But summer can also be fraught with dangers that do more than ruin your day. As we get older, we're more susceptible to heatstroke, not to mention the sprains and strains that come with increased activity.
The best way to enjoy summer activities with friends, kids and grandkids? Be prepared. Whether you are headed out to the beach, relaxing in the backyard or taking a trek, our four-part series of tips will help keep you safe all summer long.
Danger: Scorching-hot sand
Action plan: Older feet are less sensitive to heat, so you may not realize how hot the sand is until it has already done its damage — and hot sand can give you second- or third-degree burns. The risk is even greater if you're diabetic and have numbness in your feet. To avoid burns — not to mention cuts — wear surf shoes or sandals, says David Greenhalgh, M.D., chief of burn surgery at Shriners Hospitals for Children–Northern California.
Danger: Sand in your eye
Action plan: Rinse your eye with saline solution if you have it, plain water if you don't, says Jerry Sebag, an ophthalmologist in Huntington Beach, Calif. Rinse for three minutes, then apply eyedrops. Close your eyes and cover them with a cool compress for 10 minutes to reduce inflammation. Warning: Don't rub — doing so could scratch your cornea, a painful condition indeed.
Danger: Stinging jellyfish
Action plan: If tentacles are sticking to the skin, rinse with salt water and scrape off barbs with a Popsicle stick or credit card. Depending on the type of jellyfish, vinegar can stop the stingers from continuing to fire, says Joseph Burnett, professor emeritus at the University of Maryland School of Medicine. Don't believe the old wives' tale that urine can relieve the pain of a jellyfish sting. It won't help.
Danger: A roaring rip current
Action plan: Rip currents do not pull you under the water or take you across the ocean. "They're just taking you for a ride," says Robert Brander, a coastal geomorphologist at the University of New South Wales in Sydney. Try not to panic. (Easier said than done, we know.) The rip may not pull you under, but if you use your energy thrashing about, you could end up in trouble. Instead, signal for help by waving one arm. To escape, swim parallel to the shore until the current releases its grip. If you're not a strong swimmer or have health concerns, scan the ocean first: Rip currents look like dark paths of calm water. Avoid them.
Danger: Kid trouble — in the water
Action plan: Always keep an eye on your grandkids and their friends when they're in the water; drowning kids often don't thrash around or shout. Instead, they will press their arms down to keep their mouths above water. A child who goes under but seems OK afterward should be checked out anyway and watched the rest of the day; water in the lungs can linger long after the incident — and can drown the person even hours after the scary episode.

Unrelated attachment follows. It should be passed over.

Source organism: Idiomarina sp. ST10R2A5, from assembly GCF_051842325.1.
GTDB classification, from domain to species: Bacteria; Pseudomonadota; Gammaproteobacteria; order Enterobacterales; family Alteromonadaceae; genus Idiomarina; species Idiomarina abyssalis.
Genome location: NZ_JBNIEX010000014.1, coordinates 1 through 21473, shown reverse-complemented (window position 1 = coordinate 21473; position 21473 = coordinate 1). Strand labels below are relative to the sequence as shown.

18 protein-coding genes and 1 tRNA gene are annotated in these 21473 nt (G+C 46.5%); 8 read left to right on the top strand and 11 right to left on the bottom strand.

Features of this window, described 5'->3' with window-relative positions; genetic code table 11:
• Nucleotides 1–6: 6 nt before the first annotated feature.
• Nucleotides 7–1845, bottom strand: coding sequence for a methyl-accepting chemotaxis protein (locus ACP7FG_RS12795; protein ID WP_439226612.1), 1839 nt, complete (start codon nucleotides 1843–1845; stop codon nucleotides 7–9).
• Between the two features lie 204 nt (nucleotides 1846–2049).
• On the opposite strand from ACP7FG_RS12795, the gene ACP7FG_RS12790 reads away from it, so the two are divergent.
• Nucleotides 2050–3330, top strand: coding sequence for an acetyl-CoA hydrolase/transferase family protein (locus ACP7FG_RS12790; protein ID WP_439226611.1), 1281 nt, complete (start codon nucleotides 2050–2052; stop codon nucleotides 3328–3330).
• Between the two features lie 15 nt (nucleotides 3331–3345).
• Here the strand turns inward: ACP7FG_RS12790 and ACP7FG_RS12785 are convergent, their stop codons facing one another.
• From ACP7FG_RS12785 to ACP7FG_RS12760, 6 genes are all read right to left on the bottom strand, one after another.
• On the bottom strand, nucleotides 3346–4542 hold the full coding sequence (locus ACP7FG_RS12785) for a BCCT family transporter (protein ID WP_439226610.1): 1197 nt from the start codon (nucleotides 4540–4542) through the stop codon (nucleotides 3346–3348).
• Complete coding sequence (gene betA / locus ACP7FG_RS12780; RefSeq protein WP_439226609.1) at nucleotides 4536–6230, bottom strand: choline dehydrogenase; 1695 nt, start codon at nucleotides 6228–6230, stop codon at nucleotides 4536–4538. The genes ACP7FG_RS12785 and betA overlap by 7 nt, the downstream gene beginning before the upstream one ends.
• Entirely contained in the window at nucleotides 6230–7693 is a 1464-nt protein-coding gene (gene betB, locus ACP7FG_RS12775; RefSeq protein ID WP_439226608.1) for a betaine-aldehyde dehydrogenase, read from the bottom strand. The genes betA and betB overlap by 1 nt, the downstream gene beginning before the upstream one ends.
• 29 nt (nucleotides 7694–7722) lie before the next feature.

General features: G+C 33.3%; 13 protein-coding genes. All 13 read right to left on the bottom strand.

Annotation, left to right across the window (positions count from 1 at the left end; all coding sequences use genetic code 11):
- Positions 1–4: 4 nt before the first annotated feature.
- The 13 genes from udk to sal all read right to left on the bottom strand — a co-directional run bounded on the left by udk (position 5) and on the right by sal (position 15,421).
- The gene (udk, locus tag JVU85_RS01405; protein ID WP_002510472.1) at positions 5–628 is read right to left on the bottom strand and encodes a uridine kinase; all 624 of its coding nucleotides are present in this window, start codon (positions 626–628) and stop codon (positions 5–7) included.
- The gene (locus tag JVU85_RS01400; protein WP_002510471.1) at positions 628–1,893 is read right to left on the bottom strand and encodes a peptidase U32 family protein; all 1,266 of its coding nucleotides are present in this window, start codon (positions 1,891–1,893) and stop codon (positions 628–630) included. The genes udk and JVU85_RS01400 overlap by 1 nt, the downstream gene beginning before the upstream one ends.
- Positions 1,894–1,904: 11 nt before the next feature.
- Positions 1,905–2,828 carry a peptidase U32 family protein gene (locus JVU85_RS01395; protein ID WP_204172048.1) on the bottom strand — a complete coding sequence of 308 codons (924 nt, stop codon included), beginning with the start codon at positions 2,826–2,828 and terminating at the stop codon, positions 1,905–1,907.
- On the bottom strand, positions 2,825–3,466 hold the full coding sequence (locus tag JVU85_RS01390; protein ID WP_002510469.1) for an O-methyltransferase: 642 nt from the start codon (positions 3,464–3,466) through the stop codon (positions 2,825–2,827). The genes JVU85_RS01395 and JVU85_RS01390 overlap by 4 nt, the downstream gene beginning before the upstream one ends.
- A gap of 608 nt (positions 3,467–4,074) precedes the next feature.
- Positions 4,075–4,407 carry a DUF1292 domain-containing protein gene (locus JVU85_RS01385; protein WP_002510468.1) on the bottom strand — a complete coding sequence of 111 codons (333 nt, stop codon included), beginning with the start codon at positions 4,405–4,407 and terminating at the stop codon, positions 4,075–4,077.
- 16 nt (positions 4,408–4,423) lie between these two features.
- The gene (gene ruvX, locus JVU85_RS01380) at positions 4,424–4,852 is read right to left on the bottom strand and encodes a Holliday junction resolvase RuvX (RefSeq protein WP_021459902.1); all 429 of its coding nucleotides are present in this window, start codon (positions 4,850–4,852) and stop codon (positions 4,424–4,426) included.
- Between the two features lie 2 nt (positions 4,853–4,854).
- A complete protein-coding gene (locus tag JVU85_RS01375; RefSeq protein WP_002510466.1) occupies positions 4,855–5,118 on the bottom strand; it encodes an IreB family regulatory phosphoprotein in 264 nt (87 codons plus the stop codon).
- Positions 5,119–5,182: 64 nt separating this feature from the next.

Action plan: Read the news and you may think sharks are climbing onto the beach and dragging people into the surf. Truth is, attacks are rare — an average of 45 a year in the U.S. To reduce your odds, swim in groups, avoid murky water, and stay on your beach towel after twilight. If you are attacked, punch the shark in his tender spots — his nose and gills.
Danger: A splinter in your thumb
Action plan: First, cut a square from a banana peel and put it white-side down on the splinter. Then cover it with a bandage. The enzymes in the peel will draw out the splinter.
No banana? Spread Elmer's glue on the splinter, let it dry, and peel it off.
Danger: Heat exhaustion
Action plan: Your internal cooling system doesn't work as well as you age, so if you're feeling dizzy or light-headed and your skin is clammy, those are sure signs you're becoming overheated. Immediately find shade and elevate your feet, then rehydrate with cool water. (Avoid ice water, which is not as easily absorbed.) Pouring cool water on your wrists and feet can also help lower your body temp more quickly.
Action plan: When a queasy tummy strikes, lie down, be still, and stare at the horizon line. An empty stomach can make you feel sicker, so sipping water and eating some saltines — an old sailor's trick — can help, says Thomas Stoffregen, professor of kinesiology at the University of Minnesota. If you have inner-ear or balance issues, you may want to avoid fishing trips.
Danger: A wayward grandchild
Action plan: Don't waste precious minutes looking. Instead, go straight to the lifeguard on duty and give a description that can be relayed to other lifeguards. "If you last saw the child digging in the sand with his pail, he's probably still on the beach somewhere," says B. Chris Brewster, president of the United States Lifesaving Association, who in 22 years as a lifeguard does not recall a case of drowning when the child was last seen on the beach. Still, always designate one adult in your party to be a "water watcher." Brewster advises telling children that "lifeguards are like police officers. If you need something, if you get lost, they will help you."